It is possible in certain limited circumstances for the holder of an F-1 visa to obtain permission to work in the United States. Holders of M-1 visas may only engage in employment if it is a required part of their practical training and the employment has been approved in advance by the United States Citizenship and Immigration Services (USCIS).
Entry & Length of Stay
How long may I stay in the U.S. if I hold an F-1 or M-1 visa?
The holder of a student F-1 or M-1 visa may enter the United States up to 30 days before the designated registration date on the I-20A-B or I-20M. The 30 day limitation does not apply to students returning to resume studies; they may enter the U.S. at any time. The holder of an F-1 visa may remain in the United States for up to 60 days following the completion of the course or practical training. Note: The duration of status of an F-1 student in a publicly funded secondary school cannot exceed an aggregate of 12 months schooling.
The holder of an M-1 visa may remain in the United States for the period of time it will take to complete the course of study as indicated on the I-20M plus 30 days, or for one year, whichever is less.
Is it possible to extend my length of stay?
If you wish to remain longer, you will be required to apply for an adjustment of status or extension of stay from the U.S. Citizenship and Immigration Services having jurisdiction over your place of residence in the United States.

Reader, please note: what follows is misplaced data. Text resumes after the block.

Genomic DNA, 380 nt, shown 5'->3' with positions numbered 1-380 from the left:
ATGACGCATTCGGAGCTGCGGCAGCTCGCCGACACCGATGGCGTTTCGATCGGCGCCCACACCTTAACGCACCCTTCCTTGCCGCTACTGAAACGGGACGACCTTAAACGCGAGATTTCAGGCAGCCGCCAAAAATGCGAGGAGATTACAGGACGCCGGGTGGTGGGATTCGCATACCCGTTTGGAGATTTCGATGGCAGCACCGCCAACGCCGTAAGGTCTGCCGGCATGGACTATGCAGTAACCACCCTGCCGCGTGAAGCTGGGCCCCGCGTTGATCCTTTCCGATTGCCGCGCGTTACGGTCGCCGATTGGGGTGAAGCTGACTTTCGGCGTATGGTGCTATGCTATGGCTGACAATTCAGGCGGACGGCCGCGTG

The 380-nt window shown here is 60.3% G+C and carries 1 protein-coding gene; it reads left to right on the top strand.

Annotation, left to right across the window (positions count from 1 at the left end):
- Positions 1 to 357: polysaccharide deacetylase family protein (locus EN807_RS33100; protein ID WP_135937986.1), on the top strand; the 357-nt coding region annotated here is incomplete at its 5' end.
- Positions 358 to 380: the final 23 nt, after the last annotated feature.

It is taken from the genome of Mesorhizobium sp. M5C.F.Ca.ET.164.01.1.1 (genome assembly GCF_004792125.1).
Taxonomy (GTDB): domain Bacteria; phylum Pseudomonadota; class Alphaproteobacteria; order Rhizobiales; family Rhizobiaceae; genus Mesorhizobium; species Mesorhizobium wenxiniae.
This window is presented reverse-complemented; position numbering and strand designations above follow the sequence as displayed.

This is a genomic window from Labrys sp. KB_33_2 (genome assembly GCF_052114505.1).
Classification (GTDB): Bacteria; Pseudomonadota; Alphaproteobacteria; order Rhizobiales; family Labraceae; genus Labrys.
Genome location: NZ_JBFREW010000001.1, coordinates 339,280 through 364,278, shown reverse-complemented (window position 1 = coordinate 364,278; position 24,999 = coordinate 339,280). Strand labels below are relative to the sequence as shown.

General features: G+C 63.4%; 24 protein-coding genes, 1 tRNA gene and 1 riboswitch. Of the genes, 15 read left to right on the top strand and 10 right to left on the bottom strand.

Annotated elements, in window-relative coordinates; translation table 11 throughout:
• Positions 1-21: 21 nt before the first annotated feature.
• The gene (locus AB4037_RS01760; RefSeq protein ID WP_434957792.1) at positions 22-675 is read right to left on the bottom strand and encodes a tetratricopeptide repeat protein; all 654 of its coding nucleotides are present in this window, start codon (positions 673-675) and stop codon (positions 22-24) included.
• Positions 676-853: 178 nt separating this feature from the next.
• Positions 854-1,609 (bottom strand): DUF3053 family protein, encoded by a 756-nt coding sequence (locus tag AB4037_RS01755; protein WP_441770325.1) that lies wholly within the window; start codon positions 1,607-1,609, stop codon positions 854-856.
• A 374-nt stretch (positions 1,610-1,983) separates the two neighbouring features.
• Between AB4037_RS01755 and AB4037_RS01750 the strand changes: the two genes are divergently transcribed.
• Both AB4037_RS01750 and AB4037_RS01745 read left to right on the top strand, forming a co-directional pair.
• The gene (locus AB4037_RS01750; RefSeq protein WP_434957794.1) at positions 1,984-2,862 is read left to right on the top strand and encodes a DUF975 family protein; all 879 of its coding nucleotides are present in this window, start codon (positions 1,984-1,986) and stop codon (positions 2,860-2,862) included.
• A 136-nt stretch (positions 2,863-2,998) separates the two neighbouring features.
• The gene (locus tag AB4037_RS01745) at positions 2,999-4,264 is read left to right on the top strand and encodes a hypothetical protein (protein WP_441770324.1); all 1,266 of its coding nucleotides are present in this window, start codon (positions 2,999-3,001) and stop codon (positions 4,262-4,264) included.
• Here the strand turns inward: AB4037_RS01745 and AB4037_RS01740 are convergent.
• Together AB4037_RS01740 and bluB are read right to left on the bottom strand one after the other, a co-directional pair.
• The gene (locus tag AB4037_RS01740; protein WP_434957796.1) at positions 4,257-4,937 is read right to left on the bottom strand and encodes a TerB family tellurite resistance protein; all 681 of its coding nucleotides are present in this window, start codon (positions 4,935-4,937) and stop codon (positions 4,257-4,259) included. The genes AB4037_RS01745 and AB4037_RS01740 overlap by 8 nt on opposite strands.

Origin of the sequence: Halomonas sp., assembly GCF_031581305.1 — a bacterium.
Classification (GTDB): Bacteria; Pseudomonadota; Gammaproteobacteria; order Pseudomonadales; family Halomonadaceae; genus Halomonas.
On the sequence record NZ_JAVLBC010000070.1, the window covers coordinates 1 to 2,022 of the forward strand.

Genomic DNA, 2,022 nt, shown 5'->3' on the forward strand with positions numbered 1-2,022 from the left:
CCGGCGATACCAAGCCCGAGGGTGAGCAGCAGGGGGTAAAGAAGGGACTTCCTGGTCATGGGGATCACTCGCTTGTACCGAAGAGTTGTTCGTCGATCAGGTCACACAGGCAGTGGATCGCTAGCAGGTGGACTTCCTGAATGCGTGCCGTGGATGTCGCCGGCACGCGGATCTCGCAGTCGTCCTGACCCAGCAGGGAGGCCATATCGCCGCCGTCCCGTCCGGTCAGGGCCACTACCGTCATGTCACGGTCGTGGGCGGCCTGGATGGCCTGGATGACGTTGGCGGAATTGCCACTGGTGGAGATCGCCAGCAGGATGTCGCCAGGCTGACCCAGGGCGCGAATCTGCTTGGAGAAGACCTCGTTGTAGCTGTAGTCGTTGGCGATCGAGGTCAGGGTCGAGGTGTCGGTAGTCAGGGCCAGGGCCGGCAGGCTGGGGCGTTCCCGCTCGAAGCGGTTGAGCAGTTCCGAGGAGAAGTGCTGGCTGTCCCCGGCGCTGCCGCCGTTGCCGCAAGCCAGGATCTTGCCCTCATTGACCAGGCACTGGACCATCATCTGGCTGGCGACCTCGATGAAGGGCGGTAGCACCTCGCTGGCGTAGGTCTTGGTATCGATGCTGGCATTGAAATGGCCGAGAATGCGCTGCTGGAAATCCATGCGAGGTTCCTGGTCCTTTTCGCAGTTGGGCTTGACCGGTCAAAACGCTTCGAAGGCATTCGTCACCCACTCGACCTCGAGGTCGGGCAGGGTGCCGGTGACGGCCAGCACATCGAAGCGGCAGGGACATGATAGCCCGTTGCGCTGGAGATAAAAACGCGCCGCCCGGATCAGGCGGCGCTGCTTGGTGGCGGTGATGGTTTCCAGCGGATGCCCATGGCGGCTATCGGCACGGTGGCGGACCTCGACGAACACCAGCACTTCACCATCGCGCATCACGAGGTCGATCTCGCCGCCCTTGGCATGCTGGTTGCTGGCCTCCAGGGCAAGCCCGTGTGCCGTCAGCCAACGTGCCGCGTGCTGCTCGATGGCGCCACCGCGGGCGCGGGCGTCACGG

What type of visa do my wife and children need if I hold an F-1 or F-2 visa?
Spouses and/or children under the age of 21 who wish to accompany or join the principal visa holder in the United States for the duration of his/her stay require derivative F-2 or M-2 visas. Spouses and/or children who do not intend to reside in the United States with the principal visa holder, but visit for vacations only, may be eligible to apply for visitor (B-2) visas, or if qualified, travel visa free under the Visa Waiver Program.
F-2/M-2 verses F-1
There is no requirement that the spouse and/or children of an F-1 or M-1 visa holder apply for an F-1 visa if they wish to study in the U.S.; they may study on an F-2 or M-2 visa. However, if they are qualified, they may apply for the F-1 visa. If you have school age children, you should refer to the regulations governing the issuance of F-1 visas.
Working on an F-2 or M-2 Visa
May I work in the U.S. if I hold and F-2 or M-2 visa?
No. The holder of a derivative F-2 or M-2 visa may not work. If he or she is seeking employment, the appropriate work visa is required.
I believe I qualify for an F or M visa, what do I do next?
You are required to obtain from the school or academic institution the Form I-20A-B Certificate of Eligibility for Nonimmigrant (F-1) Student Status - For Academic or Language Students or I-20M-N, Certificate of Eligibility for Nonimmigrant (M-1) Student Status Form. Schools and institutions which have received United States government approval to enroll foreign students have the authority to issue these forms. The I-20A-B or I-20M-N is not valid for travel unless accompanied by a valid visa. How Do I Become an Academic Student in the United States?